One of the available semi-automated settings in most modern cameras is the Aperture or Diaphragm priority. In most cameras, this setting is indicated by an "A" letter, but there are some exceptions - Canon, for example, indicates "Av" (from Aperture Value).
This setting fixes the opening of the diaphragm when taking a picture. This is a circular curtain that allows for the flow of more or less light to the camera sensor; their values refer to the fraction of light, which is allowed to go through, with 1:1 as reference from an ideal lens. The camera itself will calculate automatically the needed exposition time for a "right" photo capture.
Traditional setting values in film caperas were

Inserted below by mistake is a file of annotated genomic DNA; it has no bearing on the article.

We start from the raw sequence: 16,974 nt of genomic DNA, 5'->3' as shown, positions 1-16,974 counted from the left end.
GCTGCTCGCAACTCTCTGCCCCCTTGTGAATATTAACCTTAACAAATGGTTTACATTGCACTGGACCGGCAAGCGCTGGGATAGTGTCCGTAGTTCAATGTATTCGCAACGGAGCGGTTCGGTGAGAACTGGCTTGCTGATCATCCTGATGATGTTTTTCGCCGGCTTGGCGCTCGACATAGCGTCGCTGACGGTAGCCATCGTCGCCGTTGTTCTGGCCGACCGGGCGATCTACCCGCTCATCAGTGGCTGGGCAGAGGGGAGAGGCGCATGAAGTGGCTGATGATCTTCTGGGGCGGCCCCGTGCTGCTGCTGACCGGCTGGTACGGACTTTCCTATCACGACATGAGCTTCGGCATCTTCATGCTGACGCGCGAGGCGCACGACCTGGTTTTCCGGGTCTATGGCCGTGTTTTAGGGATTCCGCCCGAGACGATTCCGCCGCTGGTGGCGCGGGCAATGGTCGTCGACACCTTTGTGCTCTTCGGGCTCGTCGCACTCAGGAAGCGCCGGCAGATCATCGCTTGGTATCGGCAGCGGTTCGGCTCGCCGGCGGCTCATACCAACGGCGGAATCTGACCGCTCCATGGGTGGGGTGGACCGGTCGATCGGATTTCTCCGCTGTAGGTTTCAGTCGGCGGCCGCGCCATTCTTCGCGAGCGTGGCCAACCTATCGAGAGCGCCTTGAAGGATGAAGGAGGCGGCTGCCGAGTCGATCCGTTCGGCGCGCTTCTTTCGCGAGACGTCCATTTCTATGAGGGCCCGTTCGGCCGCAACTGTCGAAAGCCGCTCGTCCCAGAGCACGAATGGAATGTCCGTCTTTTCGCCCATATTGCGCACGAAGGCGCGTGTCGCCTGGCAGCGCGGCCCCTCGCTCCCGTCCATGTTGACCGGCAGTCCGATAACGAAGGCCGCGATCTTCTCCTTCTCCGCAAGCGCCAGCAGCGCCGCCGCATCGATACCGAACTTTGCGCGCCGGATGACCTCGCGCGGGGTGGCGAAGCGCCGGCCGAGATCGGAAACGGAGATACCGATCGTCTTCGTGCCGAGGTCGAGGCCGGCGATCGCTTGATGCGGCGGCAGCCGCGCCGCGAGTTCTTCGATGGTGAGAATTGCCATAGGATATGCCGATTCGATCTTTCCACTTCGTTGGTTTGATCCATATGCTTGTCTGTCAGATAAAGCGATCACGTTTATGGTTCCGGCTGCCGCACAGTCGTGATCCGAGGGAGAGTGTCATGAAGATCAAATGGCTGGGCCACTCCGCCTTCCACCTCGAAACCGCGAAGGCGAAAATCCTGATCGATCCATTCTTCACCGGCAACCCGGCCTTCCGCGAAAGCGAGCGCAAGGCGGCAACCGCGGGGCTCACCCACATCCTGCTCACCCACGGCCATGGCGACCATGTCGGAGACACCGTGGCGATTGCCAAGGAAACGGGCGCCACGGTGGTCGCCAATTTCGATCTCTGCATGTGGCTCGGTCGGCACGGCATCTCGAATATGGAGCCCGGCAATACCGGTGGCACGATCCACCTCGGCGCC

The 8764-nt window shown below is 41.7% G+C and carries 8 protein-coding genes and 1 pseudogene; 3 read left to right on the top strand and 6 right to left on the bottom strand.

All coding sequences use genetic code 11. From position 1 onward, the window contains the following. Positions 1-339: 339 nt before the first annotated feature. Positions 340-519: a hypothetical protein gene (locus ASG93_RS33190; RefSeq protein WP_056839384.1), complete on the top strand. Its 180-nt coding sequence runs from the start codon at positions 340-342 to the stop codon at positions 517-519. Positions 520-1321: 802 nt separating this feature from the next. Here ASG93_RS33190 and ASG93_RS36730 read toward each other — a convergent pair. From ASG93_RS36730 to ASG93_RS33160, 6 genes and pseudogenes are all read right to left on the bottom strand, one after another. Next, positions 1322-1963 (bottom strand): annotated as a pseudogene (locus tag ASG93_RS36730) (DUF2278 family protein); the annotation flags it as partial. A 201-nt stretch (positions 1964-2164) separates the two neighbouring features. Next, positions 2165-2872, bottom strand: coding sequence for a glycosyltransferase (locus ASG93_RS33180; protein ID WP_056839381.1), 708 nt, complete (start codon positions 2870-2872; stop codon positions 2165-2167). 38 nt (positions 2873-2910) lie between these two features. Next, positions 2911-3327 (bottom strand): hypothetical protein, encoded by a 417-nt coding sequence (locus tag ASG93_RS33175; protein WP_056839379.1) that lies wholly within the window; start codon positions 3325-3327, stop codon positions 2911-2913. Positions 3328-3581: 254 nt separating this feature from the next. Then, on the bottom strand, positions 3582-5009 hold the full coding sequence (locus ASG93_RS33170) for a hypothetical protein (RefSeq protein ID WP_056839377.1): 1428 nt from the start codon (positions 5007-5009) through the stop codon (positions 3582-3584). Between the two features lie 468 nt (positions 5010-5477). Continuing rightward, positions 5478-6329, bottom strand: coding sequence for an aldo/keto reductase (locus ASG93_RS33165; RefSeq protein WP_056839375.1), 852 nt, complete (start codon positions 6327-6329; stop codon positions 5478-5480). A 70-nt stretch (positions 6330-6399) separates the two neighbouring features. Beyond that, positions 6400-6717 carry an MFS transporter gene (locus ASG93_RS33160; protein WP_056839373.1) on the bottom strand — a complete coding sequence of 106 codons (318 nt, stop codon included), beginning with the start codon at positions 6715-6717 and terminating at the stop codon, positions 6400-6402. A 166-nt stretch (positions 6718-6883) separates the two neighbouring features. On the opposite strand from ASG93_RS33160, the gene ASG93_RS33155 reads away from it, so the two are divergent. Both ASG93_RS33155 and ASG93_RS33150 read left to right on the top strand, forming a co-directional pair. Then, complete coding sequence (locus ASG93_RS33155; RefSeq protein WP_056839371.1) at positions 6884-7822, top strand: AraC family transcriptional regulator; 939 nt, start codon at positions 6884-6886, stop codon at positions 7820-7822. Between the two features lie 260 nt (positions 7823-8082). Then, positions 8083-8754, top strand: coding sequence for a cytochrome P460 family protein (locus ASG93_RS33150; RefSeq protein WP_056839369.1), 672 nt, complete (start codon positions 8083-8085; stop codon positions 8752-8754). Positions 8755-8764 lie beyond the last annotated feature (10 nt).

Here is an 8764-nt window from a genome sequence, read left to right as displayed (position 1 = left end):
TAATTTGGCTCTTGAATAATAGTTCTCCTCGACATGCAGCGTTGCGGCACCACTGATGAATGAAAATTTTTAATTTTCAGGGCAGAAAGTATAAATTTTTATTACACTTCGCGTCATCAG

1 - 1.4 - 2 - 2.8 - 4 - 5.6 - 8 - 11 - 16 - 22...
Nowadays, with the available electronic control we may also find intermediate values. Always remember, lower values allow for more light.
From above indications, we have some clear conclusions:
- If we close the diaphragm (higher values), we ill need a longer exposition for a give picture, and vice-versa.
- For low-ligth photography, aperture has to be defined at low values (bigger opening). With high lights, smaller aperture values (higher number) will be recommended.
The very fact of putting some obstacle (the diaphargm) to the light flow has some physical effects in the way the light is transmitted through the lens:
- Smaller apertures (high value) will produce sharper images, with focused areas in front and behind the main subject. This is the best option for landscape photography, for example. As a drawback, longer exposure times are needed, so that a tripod may be required.
- Bigger apertures (small numbers...) will only get a small range in focus. Foreground and background objects will appear bllurred, thus "separated" from the main object. This is a best chooice for portrait photography...